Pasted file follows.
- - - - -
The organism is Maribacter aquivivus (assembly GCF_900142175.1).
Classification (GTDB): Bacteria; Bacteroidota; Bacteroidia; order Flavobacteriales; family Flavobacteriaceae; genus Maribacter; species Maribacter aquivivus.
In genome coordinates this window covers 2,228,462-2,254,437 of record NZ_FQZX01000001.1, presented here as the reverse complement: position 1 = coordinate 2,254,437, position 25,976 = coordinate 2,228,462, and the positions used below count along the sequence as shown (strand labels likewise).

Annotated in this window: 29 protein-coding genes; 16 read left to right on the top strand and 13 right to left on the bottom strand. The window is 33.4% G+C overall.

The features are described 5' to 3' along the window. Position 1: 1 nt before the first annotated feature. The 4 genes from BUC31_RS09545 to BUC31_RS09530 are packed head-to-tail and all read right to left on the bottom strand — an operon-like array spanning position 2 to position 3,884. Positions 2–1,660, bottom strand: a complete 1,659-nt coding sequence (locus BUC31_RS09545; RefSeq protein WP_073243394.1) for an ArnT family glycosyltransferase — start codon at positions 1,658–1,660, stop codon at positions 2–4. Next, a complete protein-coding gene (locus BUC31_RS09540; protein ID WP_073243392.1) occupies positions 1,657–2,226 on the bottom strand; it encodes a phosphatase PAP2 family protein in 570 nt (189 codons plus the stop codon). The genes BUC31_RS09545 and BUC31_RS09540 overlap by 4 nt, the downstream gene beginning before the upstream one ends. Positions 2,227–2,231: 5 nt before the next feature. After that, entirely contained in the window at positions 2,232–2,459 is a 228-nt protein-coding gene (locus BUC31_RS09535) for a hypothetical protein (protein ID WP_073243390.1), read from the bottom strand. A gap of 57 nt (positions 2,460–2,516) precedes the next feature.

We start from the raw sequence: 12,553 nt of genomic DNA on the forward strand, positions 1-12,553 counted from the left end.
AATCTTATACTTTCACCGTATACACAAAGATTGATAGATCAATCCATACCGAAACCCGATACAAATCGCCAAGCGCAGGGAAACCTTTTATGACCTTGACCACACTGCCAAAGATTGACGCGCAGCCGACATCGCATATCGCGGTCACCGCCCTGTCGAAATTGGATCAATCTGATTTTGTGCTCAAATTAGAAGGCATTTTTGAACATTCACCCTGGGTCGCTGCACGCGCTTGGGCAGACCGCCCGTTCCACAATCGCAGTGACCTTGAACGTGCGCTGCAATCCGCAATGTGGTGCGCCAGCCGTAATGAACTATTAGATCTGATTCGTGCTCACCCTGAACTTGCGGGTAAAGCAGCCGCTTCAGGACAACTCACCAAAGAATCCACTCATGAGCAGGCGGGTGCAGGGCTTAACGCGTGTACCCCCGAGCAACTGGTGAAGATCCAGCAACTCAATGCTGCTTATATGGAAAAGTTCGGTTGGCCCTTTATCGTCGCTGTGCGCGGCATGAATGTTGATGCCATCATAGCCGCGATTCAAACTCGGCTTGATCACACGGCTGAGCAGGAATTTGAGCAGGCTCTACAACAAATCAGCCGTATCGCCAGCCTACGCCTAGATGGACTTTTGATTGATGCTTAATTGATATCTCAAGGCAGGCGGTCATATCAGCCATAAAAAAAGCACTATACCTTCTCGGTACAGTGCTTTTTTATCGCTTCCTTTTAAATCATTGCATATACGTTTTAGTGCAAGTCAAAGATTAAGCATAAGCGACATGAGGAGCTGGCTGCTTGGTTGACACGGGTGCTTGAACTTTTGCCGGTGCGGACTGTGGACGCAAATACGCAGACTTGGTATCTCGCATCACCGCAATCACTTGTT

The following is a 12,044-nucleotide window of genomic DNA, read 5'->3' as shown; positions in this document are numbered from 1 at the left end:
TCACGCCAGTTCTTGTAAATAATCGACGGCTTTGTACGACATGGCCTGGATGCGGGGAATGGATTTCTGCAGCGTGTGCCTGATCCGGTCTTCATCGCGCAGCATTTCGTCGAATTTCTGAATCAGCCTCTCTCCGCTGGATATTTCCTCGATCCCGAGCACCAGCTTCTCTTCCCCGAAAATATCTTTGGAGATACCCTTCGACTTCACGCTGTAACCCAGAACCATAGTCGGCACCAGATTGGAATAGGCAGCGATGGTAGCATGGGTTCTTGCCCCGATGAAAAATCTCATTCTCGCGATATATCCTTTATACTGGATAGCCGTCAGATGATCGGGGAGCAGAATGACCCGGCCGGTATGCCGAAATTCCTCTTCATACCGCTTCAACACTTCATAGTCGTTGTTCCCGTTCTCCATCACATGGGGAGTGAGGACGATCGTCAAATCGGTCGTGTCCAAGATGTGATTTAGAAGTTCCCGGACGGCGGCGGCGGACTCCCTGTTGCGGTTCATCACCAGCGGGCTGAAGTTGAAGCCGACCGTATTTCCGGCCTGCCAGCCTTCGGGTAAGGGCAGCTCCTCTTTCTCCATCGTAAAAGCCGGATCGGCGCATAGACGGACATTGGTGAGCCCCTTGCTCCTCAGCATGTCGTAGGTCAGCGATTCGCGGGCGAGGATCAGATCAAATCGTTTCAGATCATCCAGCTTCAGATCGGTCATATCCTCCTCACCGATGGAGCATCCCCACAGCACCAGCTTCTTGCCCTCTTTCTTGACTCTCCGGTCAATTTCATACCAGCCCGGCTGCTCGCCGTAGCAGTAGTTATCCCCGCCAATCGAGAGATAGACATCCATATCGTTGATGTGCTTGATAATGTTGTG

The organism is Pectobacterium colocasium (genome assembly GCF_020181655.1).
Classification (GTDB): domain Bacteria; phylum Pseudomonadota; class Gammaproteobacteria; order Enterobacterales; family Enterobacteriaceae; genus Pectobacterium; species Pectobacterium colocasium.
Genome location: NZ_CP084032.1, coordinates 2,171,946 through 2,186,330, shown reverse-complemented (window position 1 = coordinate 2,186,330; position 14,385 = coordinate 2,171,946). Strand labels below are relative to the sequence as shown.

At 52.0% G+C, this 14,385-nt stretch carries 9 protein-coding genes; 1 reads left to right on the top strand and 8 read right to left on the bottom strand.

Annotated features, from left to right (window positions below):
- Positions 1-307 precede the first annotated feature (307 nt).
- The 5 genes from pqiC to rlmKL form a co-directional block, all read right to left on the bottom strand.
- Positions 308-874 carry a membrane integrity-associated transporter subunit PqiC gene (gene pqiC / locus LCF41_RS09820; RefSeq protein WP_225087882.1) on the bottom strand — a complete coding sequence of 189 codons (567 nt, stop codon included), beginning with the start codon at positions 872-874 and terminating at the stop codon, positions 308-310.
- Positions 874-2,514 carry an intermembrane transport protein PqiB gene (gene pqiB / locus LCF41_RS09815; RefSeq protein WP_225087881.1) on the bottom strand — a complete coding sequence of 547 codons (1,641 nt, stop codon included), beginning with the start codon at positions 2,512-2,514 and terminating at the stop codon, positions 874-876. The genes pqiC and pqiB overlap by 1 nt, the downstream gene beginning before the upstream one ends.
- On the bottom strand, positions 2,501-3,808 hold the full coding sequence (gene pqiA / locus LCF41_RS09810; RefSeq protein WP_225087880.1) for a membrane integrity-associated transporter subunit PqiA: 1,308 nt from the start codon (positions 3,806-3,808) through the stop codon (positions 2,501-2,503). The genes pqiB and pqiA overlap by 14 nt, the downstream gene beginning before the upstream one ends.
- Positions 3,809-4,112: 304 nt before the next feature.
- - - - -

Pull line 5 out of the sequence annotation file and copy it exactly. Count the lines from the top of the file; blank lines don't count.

The features are described 5' to 3' along the window. Position 1: 1 nt before the first annotated feature. The 4 genes from BUC31_RS09545 to BUC31_RS09530 are packed head-to-tail and all read right to left on the bottom strand — an operon-like array spanning position 2 to position 3,884. Positions 2–1,660, bottom strand: a complete 1,659-nt coding sequence (locus BUC31_RS09545; RefSeq protein WP_073243394.1) for an ArnT family glycosyltransferase — start codon at positions 1,658–1,660, stop codon at positions 2–4. Next, a complete protein-coding gene (locus BUC31_RS09540; protein ID WP_073243392.1) occupies positions 1,657–2,226 on the bottom strand; it encodes a phosphatase PAP2 family protein in 570 nt (189 codons plus the stop codon). The genes BUC31_RS09545 and BUC31_RS09540 overlap by 4 nt, the downstream gene beginning before the upstream one ends. Positions 2,227–2,231: 5 nt before the next feature. After that, entirely contained in the window at positions 2,232–2,459 is a 228-nt protein-coding gene (locus BUC31_RS09535) for a hypothetical protein (protein ID WP_073243390.1), read from the bottom strand. A gap of 57 nt (positions 2,460–2,516) precedes the next feature.